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April 15, 2010

Ups, downs and outs at the Baltimore Symphony

It has been a week since that sensational debut of Finnish conductor Hannu Lintu with the Baltimore Symphony, and I'm still feeling the high from all the remarkably vivid music-making. That has me even feeling good about making the schlep to Strathmore tonight (Thursday) to hear the BSO's next program, since this one will be led by another conductor who has been know to generate some sit-up-and-take-notice performances with this ensemble -- Juanjo Mena. I can't wait to hear what he does with Nielsen's compelling Symphony No. 4.

The dynamics of guest conductor experiences would, I'm sure, make a great study. You've got musicians used to working with a music director much of the time (at smaller orchestras, it's often all of the time), and then they have to readjust to a temporary figure on the podium. There's a lot of sizing up that goes on, right from the first beat at the first rehearsal. Skepticism is guaranteed for anyone who doesn't arrive with a big name and reputation -- maybe even more skepticism for those who do. My guess is that the magic either happens right away, or not at all, in most cases.

Clearly, Lintu lit a spark from the get-go, which is why the concert was so superbly disciplined, yet full of spontaneity and expressive bite. There was a similar case early in 2009, when Vasily Petrenko made his BSO debut. The technical element of the playing that time could have been tighter, but the emotional commitment couldn't have been much stronger.

Ideally, of course, such dynamic collaborations would happen at every performance with every guest conductor. (Needless to say, the same goes for collaborations with the music director.) But there are just too many mysteries in the combustible art of music, too many variables to predict any outcome. That's part of the fun of going to concerts -- the great expectations, the great unknown. Each event is deliciously new, totally of the moment. And that's how I like it. (It's also one reason I tend to prefer live recordings; they're more likely to give you the sense of real chemistry in action.)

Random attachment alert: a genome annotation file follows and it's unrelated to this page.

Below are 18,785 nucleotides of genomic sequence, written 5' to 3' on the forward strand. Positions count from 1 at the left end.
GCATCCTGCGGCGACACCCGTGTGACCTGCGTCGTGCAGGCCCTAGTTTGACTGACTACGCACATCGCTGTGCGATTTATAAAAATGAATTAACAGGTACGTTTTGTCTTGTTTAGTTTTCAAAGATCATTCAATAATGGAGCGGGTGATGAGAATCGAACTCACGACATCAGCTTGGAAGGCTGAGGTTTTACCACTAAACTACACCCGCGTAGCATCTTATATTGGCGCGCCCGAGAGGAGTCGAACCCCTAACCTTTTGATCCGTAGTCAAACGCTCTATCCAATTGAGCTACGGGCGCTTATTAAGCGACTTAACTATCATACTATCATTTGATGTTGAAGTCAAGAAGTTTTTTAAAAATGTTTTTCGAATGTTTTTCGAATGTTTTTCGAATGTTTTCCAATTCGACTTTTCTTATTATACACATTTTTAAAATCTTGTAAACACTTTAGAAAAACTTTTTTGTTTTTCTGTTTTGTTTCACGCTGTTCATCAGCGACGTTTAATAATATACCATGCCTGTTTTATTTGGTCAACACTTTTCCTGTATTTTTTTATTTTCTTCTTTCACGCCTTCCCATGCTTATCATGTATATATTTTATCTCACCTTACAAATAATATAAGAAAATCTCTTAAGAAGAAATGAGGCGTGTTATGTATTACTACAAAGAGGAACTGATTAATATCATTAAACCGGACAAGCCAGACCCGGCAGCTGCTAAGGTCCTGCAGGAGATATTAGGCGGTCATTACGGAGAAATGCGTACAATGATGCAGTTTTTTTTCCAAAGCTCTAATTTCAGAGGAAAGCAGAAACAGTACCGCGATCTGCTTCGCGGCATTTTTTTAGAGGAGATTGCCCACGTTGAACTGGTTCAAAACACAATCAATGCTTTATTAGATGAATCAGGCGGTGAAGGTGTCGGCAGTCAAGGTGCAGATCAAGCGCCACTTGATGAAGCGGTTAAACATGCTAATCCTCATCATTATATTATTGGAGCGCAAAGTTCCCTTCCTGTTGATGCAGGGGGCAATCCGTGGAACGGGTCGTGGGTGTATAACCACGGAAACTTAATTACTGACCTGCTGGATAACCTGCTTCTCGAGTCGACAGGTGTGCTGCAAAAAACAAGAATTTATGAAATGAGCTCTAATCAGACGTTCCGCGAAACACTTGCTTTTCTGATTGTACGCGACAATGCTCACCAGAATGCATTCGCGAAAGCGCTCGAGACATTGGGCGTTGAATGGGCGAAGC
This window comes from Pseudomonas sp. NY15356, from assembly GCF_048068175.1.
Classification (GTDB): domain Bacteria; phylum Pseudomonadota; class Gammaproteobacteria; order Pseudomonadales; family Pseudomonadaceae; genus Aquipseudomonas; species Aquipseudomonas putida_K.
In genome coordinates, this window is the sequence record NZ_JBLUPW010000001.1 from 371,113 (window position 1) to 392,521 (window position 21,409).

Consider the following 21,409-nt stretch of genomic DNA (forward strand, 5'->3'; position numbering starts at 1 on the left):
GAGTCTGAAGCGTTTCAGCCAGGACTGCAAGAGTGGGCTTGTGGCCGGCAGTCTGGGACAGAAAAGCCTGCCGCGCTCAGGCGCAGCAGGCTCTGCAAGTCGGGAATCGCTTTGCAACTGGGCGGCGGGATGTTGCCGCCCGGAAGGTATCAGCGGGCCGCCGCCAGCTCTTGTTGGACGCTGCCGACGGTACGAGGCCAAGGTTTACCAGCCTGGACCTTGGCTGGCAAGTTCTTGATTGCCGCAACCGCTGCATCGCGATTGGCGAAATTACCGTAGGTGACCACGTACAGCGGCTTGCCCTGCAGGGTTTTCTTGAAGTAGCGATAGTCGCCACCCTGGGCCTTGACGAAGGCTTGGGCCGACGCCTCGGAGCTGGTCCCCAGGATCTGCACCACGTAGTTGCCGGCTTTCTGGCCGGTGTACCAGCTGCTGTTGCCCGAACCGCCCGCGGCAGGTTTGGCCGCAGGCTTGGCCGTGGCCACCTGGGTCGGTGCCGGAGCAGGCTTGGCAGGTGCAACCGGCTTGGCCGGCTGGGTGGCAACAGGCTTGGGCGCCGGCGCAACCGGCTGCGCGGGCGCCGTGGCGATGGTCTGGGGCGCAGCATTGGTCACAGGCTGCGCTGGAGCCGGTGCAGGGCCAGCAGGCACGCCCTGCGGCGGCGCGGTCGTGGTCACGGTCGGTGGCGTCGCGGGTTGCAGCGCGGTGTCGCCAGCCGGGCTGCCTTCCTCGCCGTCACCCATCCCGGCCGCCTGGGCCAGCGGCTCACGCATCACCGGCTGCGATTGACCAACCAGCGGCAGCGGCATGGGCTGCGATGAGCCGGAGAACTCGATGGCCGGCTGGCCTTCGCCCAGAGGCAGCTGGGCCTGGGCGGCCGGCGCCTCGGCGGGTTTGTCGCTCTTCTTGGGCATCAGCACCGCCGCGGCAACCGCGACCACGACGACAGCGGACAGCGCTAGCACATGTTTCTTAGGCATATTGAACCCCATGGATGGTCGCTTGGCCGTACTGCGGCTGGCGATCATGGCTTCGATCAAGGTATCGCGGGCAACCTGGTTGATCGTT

Meanwhile, on the down side at the BSO,

the steady salary and benefit reductions for players and staffers cannot be helping overall morale. Everyone inside that organization, on and off the stage, has to be wondering just what level of orchestra this community is able and willing to support long-term. Not the easiest condition to work in, but, if last week's incendiary performance is any indication, the artistic heart of this music-making body is still beating strongly.

Now, for the outs. There are vacancies in two of the five vice president slots on the BSO staff. Jeff Counts, vp of artistic planning, stepped down a few months ago to pursue other interests, as they say, after less than a year on the job. (Although his appointment had been announced with the usual press release, his exit went under the radar.) Kendra Whitlock Ingram, vp and general manager, recently announced her resignation; she's taking a challenging university job. Although both departures may fall under the general heading of attrition, the timing can't be great for an orchestra that needs all remaining hands on deck.

That said, I still get the impression that the BSO is continuing to move in the right direction, with considerable energy and imagination from music director Marin Alsop, exceptional management and board, enthusiastic audiences. And next season's lineup of repertoire is one of the strongest in years, providing another reason to feel optimistic. And who knows? Maybe there will be another Lintu-like surprise in the mix.

Posted by Tim Smith at 10:12 AM | | Comments (4)


For anyone sitting on the fence about attending these concerts, I tell you now: GO!!!!! The opportunity to hear Nielsen's 4th symphony (or any of 'em) is still quite rare, and this is the kind of "golden chestnut" that really needs to do the rounds more often. (I'd rather hear more Nielsen than Beethoven, quite frankly, or at least equal portions.) The "timpani battle" at the end is sure to be quite memorable for first-timers, especially if Mena lets them cut loose! (He's Spanish -- good chance!!!)

And let's hope that this is a portent of what the same folks will do with Bruckner's 6th when Mena returns. 8^)

Amen. TIM

I wonder how the impression that the BSO is headed in the right direction could persist in light of the current circumstances. I think even the most cursory conversation with one of the musicians would reveal how demoralized they are and how bleak the future looks to them.